The first night of the Extreme Energy Immersion, participants, mostly current college students voluntarily taking a week away from school, gathered around kitchen tables and comfy living rooms in Roxbury, Massachusetts engaging in deep in conversations ranging from the politics and economics of energy issues to the climate justice movement. The next morning we loaded ourselves onto the bus and headed for the Catskills in New York and the beautiful homestead built with love and sweat by Bus Expedition Alumni Amy and Wes Gillingham with their two children. We’d like to express our deep gratitude to this family as Expedition Education Institute (EEI) would not be on this trip were it not for their inspiration, collaboration, and support! Our gratitude also goes to several incredibly generous donors/supporters of EEI’s work and mission, anonymous individuals, the Chorus Foundation, and Unity College. We absolutely would not have been able to do this program in the way that we are without their encouragement, partnering, and funding. Amazingly, it came together quite naturally through our shared passion for the important move we need to move away from fossil fuels and toward alternative fuels.
Sitting out in the Catskills under a starry sky supping on soup and soaking in stories, we were many miles and seemingly worlds away from our urban Massachusetts launch, but the enthusiasm was electric—in a positive and sustainable way! The next day Wes shared about his work with the Catskill Mountainkeepers and the fight against fracking in NY state and their co-founding of a national Extreme Energy Collaborative dedicated to addressing the contributions of extractive industries to climate change and climate justice issues and promoting a shift to renewable and just energy sources. This was followed by an intense tour around Dimock, PA, learning firsthand about the devastating impacts of hydrofracking on communities, individuals, and the land. This part of Pennsylvania is hardly even visible on a map when fracksites-–wells and pads–are layered on top. The density and number of fracking sites is astounding, and the industrial process has poisoned the water for many, killing livestock, impacting livelihoods, and damaging personal health. Not surprisingly, the learning community was emotionally exhausted by the end of the long day and needed to wait for the next morning to engage in reflection and processing as a group.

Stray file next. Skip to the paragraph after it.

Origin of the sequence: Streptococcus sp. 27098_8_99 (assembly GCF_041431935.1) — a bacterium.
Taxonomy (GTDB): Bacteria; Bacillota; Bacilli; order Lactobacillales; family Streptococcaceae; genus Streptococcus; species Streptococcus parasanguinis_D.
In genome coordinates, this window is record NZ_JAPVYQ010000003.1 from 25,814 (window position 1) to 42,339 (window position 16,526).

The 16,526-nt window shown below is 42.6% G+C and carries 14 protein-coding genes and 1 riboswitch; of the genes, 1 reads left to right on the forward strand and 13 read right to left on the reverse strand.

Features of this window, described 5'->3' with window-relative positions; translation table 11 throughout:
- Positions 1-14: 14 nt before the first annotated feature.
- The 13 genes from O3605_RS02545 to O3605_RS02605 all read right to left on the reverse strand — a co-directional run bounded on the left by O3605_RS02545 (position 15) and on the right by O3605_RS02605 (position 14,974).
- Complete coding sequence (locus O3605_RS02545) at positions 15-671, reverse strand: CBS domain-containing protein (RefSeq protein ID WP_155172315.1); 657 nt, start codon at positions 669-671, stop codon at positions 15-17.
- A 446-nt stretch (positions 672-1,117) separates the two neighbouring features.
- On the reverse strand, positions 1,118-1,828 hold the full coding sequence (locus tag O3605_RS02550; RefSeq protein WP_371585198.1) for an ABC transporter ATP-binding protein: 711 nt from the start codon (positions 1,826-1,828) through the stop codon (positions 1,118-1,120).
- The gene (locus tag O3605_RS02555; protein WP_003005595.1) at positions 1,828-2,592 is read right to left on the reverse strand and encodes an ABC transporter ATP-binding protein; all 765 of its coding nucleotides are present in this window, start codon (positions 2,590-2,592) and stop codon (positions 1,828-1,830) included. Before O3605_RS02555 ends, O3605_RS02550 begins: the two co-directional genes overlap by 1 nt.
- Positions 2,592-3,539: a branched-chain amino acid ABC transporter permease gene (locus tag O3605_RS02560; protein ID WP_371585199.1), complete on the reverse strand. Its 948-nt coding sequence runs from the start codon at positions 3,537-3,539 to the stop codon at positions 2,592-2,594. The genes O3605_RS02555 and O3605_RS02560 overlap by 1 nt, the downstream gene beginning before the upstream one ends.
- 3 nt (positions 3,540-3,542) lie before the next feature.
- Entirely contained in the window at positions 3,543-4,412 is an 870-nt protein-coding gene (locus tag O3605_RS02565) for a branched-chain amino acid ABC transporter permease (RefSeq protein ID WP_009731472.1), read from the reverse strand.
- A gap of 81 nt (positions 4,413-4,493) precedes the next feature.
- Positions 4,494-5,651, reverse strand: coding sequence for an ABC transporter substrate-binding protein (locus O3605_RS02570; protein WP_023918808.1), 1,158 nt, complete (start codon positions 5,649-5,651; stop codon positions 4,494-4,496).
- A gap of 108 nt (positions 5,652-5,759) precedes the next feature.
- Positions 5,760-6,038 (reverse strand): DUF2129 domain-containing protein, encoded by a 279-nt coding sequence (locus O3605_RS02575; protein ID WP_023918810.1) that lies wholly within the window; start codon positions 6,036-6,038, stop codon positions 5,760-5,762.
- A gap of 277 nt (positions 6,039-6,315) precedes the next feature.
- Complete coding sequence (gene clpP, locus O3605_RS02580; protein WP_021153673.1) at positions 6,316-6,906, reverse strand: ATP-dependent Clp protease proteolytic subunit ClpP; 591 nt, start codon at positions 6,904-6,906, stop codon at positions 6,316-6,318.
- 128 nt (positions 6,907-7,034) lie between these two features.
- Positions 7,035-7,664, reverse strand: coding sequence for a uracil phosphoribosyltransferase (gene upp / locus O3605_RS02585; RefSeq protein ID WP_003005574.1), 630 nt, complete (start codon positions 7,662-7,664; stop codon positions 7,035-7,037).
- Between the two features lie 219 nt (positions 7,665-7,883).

A number of the students came on this trip to learn more about how to encourage their home institutions to divest their investments in the fossil fuel industry and we’re proud to be partnering with Unity College in Maine who can claim to be the first college to divest (on 350.org’s Do the Math tour). We believe that divesting from all fossil fuels and reinvesting in non-damaging energy production is one step along the way to raising awareness and using funds to promote sustainable solutions. It is clear that climate change and destruction of the air, water, land and its inhabitants must simply stop. We intend to be a part of that stopping, teaching about and practicing the skills for the Great Turning, a paradigm shift away from an industrial growth society and toward a life-sustaining civilization.
Tomorrow will find us a little further south in PA learning about more destruction and areas of parklands that are threatened with gas drilling.